Even though there isn’t much choice in what is on the menu, the fellowship and friendship shows to be something remarkable. Through broken English, the attempts are there, giving you the warm feelings that you are part of a family. Chi tea flows, and the offer is always there to make you as comfortable as possible. One of the most requested beverages, is like everything on the menu, almost a do it yourself venture.

One of my favorite meals there is a version of the traditional falafel. Although it isn’t the fava bean version of the Egyptian treat, but more like the sandwich, street food is wonderful. Regardless of how it is served, being my first real taste of Iraqi food, I tend to always relate to it in a different light, something that becomes the standard. Not that I will never have something better, but in a way the first one always will remain in my memory as the one that introduced me into this new world. To describe it would leave much to translation, as in the culinary world, simplicity is the key to everything. Simple preparation, mostly done between a microwave and a hotplate that also doubles as the area that Chi is made. Simple things make the best food, especially when what you are looking for is something different. Anything different, in my opinion is a good thing.

The main variety of the falafel is that any or even all of the ingredients can be traded, substituted for something else. I had something that consisted of pre cooked fries, that were reheated on the hotplate, lightly seasoned, onion added, and scrambled egg was added to it. Nothing else, making it something simple and efficient for a hungry traveler, only adding it to the football shaped pita, sliced long ways. The pita is warmed, after being pre toasted, with the ingredients added, hot and toasty; making the meal feel like it would in a stateside restaurant. Knowing how it was made, gave me the assurance that this would become part of my menu planning, but the proof was held within the tasting.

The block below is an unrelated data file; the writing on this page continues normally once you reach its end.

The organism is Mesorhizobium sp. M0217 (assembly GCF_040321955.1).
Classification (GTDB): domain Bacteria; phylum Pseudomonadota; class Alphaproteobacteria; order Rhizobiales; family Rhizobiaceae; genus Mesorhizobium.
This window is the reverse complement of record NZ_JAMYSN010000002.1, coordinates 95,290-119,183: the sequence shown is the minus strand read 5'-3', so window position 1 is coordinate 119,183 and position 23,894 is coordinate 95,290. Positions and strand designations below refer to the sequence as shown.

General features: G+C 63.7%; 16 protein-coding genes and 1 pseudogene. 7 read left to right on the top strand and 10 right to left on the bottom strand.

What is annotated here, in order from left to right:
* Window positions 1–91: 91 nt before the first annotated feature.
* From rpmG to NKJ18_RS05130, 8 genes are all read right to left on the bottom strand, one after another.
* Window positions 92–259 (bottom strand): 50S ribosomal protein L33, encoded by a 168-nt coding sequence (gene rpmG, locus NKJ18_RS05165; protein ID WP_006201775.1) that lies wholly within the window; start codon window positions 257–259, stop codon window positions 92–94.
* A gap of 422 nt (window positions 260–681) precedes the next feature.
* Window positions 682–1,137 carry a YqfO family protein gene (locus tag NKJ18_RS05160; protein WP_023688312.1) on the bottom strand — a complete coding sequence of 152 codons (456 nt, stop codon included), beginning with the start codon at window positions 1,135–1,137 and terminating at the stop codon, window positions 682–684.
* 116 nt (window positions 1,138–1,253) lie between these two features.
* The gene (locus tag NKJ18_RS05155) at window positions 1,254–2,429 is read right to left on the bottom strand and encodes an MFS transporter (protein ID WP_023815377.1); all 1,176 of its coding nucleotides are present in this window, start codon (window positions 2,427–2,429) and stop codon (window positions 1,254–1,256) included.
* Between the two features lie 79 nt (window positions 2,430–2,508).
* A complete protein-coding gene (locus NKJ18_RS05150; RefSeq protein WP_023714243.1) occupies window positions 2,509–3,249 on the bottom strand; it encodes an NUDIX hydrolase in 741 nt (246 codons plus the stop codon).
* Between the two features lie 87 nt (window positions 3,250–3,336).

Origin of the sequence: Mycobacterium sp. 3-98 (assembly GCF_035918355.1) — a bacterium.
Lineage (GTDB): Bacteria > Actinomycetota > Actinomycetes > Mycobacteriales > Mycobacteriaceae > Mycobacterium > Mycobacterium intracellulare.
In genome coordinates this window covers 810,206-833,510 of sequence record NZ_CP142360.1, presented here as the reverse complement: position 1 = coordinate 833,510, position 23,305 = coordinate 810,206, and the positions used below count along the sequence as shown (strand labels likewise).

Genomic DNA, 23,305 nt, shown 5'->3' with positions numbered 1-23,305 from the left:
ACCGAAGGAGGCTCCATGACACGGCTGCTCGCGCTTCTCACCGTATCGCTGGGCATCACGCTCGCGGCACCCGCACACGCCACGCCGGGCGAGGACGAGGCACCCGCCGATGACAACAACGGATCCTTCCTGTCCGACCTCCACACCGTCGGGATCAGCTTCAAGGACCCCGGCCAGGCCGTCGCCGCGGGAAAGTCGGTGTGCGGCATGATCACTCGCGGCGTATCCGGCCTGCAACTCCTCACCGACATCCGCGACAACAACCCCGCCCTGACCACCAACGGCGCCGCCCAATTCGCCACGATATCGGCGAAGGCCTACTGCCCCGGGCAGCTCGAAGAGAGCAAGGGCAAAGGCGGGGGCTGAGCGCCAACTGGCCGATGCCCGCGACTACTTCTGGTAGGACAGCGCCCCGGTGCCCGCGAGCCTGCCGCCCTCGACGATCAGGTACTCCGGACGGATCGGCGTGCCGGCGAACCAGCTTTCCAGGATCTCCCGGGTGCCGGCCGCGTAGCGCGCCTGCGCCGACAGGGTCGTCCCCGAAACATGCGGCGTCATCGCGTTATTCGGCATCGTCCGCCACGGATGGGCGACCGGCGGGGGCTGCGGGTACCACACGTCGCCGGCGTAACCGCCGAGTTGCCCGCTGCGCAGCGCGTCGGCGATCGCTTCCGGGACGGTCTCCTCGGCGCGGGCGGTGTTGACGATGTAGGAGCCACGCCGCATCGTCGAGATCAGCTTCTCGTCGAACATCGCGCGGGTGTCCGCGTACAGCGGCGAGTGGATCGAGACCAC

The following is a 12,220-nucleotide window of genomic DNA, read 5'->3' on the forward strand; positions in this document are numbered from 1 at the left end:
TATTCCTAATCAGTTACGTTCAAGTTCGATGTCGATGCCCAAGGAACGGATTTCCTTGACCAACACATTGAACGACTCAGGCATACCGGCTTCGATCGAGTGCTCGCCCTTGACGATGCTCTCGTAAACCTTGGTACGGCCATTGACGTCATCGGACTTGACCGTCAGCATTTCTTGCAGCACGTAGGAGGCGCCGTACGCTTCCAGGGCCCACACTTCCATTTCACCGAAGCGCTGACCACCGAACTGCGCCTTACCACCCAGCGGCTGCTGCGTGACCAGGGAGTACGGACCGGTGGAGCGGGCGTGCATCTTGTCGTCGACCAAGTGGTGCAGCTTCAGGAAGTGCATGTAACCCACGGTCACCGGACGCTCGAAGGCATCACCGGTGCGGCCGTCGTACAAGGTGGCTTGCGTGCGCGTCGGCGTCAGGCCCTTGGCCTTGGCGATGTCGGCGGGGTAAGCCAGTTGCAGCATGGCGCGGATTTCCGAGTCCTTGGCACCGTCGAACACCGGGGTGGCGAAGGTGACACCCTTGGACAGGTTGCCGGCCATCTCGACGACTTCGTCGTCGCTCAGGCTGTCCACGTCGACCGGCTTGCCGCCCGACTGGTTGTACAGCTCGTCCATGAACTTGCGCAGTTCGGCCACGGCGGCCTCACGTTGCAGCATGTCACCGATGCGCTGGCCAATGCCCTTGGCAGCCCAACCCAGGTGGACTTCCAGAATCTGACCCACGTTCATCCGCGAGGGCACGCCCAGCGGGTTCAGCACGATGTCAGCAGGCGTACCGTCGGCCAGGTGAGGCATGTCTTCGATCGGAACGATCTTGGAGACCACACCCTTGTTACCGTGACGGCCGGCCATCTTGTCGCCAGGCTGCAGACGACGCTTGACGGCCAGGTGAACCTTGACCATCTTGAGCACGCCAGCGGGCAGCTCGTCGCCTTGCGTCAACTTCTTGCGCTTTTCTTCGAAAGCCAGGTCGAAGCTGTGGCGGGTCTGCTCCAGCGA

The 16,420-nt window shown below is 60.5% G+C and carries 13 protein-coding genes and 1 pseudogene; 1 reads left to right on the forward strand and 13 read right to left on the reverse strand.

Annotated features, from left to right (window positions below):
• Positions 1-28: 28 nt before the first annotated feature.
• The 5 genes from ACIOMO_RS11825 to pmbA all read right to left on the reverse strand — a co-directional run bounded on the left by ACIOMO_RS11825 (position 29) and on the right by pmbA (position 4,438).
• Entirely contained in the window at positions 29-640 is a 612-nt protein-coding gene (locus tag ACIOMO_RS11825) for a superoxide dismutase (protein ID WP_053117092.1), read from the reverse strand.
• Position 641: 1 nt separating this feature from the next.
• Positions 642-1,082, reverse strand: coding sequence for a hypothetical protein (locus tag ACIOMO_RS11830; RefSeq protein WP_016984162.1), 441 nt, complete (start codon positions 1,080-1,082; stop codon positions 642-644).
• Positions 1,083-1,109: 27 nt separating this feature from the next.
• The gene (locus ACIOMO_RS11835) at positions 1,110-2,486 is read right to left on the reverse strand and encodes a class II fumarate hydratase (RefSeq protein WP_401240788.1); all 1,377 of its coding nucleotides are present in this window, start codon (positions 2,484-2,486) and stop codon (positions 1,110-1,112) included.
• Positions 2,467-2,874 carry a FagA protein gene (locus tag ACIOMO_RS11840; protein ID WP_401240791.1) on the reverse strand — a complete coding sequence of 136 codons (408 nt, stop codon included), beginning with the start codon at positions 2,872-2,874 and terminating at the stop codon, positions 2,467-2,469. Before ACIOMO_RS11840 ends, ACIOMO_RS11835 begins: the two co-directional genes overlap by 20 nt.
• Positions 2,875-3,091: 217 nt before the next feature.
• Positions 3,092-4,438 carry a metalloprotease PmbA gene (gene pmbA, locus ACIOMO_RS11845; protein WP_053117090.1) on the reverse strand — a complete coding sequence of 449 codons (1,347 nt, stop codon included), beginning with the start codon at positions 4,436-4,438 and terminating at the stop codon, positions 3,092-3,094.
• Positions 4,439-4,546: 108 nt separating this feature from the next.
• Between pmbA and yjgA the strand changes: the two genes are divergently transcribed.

The smell is of what you would associate with a quick breakfast, seasoned potatoes, and scrambled eggs. The first bite was something a little like heaven, with much of the same mouth feel of an English muffin, without the coating of butter. The seasoning of the potato mixture took over, giving you a true reason to hurry into the next bite. As most regions, there is a unique spice combination that seems to be predominate, here is no exception. I had the strange and wonderful tastes of the softer spices in my mouth, only adding to the increased desire to take the next bites. Nutmeg has taken over, not in a way that we use it for baking, but more to replace of the harshness, of western cooking that seems to be avoided in the southwest Asian regions. The tastes and simplistic nature of the falafel never left my hand, only because there wouldn’t be any hope of me putting it down. The tastes only added to my hunger, my tongue delighted in the newness of each bite. Only at the last bite did I regret hurrying, as it seemed to fly from hands to my mouth, giving me bite after bite of something that I would hold dearly. The chi, was served afterwards, given in plentiful amounts sweetened heavily, completed the meal. Completed as if accompanied by an old friend, working hand in hand to add to the satisfaction of an adventure. Although this was my first experience, warming me to crave the tastes of so much more, opening my eyes to something so simple, yet feels so complex and above all, so tasty.

JC Scott